INTRODUCTION – A FUNDAMENTAL PARADIGM SHIFT
In 2015, the Texas legislature overhauled substantial portions of the Texas Estates Code (“TEC” or the “Code”). Many of these changes have had, and will continue to have, a major impact on how guardianships are established and administered. If guardianship law has represented a significant part of your practice, many of the rules you have relied on have changed. For those new to the guardianship practice, you have arrived just in time to become familiar with these changes along with the rest of us.
Significant change occurred in three areas. Alternatives to guardianship, including supports and services, are now clearly as important an analysis as the traditional “less restrictive alternatives.” Likewise, proportional powers should now be implemented to prevent guardianships that are too expansive. Finally, litigating a contested guardianship may be a bit more challenging than before. In hindsight, the Legislature’s intention, or at least the effect, should be easy enough to see – limit the number of guardianships, tailor their scope, and limit the economic impact of “nuclear” guardianship litigation.
The first major set of changes involved requiring Texas courts to consider “alternatives to guardianship” when establishing a permanent guardianship. 1 Essentially, in establishing a guardianship, the court is now required to find by clear and convincing evidence that alternatives to guardianship and supports and services that would avoid the need for guardianship were considered but were determined not to be feasible (the “Alternative to Guardianship Analysis”). The Alternative to Guardianship Analysis appears throughout the Code. For example, TEC § 1101.001 requires the Court when establishing a guardianship to find, by clear and convincing evidence, that alternatives to guardianship and supports and services that would avoid the need for the appointment of a guardian have been considered and determined not to be feasible (this is the same evidentiary standard applicable to determining whether a proposed ward is incapacitated). TEC § 1054.004 requires an attorney ad litem to discuss with the proposed ward whether any alternatives to guardianship exist that would meet the needs of the proposed ward and avoid the need for the appointment of a guardian. Similarly, TEC § 1054.054 requires a guardian ad-litem to investigate whether a guardianship is necessary and to evaluate whether alternatives to guardianship would meet the needs of the proposed ward and avoid the need for the appointment of a guardian. These changes were presumably made, at least in part, to attempt to honor the proposed ward’s prior estate planning documents and/or to utilize other least restrictive statutory mechanisms, thereby possibly reducing the number of “full guardianships” being created in Texas.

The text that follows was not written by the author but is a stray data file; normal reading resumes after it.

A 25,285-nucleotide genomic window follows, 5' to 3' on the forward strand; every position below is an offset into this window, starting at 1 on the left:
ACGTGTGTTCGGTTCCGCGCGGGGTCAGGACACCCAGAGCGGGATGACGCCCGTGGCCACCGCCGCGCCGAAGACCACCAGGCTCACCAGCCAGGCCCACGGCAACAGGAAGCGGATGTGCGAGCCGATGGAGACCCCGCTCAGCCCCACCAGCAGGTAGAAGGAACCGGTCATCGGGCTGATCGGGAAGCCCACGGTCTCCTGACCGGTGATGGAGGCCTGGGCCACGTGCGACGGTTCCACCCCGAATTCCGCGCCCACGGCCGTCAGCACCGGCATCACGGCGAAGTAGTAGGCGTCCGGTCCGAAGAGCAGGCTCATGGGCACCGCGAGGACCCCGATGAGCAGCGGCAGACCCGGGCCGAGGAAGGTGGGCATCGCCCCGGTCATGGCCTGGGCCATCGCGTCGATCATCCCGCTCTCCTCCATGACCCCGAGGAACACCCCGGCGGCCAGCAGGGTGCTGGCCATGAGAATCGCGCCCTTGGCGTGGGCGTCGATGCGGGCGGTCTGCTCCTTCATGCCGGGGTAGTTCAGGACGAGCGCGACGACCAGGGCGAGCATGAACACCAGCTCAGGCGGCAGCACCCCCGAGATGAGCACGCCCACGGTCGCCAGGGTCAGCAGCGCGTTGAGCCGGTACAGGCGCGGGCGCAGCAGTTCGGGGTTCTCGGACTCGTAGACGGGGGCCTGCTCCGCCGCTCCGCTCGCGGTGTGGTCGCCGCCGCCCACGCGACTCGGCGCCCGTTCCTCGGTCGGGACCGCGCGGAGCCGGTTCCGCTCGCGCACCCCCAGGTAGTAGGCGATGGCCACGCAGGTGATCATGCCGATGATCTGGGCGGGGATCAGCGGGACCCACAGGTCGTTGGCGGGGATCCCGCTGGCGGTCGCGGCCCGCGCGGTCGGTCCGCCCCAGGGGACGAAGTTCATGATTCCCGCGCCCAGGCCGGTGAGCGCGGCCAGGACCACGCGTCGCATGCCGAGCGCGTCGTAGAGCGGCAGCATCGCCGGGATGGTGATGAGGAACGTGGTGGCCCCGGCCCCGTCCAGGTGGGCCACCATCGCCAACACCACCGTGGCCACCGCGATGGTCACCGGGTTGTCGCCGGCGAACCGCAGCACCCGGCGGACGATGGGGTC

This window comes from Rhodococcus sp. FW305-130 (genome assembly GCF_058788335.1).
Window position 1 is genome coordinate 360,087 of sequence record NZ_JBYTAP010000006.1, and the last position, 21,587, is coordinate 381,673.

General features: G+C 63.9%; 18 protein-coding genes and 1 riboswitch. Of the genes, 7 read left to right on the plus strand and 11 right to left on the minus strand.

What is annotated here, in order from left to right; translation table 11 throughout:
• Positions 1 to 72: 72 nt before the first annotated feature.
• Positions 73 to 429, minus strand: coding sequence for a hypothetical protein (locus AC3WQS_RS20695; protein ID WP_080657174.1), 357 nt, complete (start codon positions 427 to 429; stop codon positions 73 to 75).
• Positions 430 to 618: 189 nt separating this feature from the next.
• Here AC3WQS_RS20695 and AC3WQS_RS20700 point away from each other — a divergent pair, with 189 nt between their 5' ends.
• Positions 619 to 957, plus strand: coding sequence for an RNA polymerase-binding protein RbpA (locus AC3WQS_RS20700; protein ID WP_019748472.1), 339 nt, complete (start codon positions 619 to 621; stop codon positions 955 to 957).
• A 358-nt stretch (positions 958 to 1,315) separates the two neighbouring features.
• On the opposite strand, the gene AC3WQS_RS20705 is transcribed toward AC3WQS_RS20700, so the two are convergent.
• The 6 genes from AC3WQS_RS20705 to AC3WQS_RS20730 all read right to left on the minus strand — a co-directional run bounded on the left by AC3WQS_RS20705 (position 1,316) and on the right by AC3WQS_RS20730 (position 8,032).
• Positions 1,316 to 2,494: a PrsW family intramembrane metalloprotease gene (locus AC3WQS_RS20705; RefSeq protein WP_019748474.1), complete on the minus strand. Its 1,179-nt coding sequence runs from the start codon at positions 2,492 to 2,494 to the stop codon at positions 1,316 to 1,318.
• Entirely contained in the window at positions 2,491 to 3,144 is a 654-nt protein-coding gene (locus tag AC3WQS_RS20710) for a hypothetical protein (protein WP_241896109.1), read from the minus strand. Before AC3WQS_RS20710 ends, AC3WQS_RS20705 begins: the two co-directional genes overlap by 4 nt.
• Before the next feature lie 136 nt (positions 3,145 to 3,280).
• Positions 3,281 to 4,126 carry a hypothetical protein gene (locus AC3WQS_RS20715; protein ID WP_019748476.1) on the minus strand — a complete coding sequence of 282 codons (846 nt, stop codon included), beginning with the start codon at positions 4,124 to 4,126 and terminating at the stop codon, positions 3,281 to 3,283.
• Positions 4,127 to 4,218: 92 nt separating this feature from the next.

The second set of changes concerned additional requirements to ensure that the powers conferred on a guardian are proportional to the ward’s actual mental or physical limitations and are granted only as necessary to promote and protect the well-being of the ward. The court must “design the guardianship to encourage development or maintenance of maximum self-reliance and independence in the incapacitated person.” See TEC § 1001.001. For example, the physician’s certificate under TEC § 1101.103 (the “Doctor’s Letter”) now requires the physician to: (I) state whether improvement in the proposed ward’s physical and mental functioning is possible and if so, to state the period in which the proposed ward should be reevaluated (to determine whether a guardianship is still necessary); and (2) state (if a guardianship is necessary) whether specific powers or duties of the guardian should be limited if the proposed ward receives supports and services. If the Doctor’s Letter stated that improvement in the ward’s physical condition or mental functioning is possible and specified a period of less than a year after which the ward should be reevaluated to determine whether there is a continued necessity for the guardianship, then the order appointing a guardian must include the date by which the guardian must submit to the court an updated Doctor’s Letter. The ward is now presumed to retain the capacity to make personal decisions regarding his or her residence. To remove this right (along with the right to vote, drive, and marry) the order appointing a guardian with full authority must include a finding that the proposed ward does not have the capacity to do these actions. In a partial incapacity case, the order appointing a guardian must state whether the proposed ward lacks the capacity, or lacks sufficient capacity with supports and services, to make personal decisions regarding residence, voting, operating a motor vehicle and marriage. The final set of significant changes to the Code were more procedural. For example, an interested person now must obtain court permission to intervene in a guardianship proceeding. Additional notice provisions were also added in an attempt to keep family members better informed during the administration of a guardianship. Finally, certain attorney’s fees and costs provisions were strengthened in an effort to minimize the ever-increasing cost that protracted guardianship litigation can have on a proposed ward’s estate.Download the Full Publication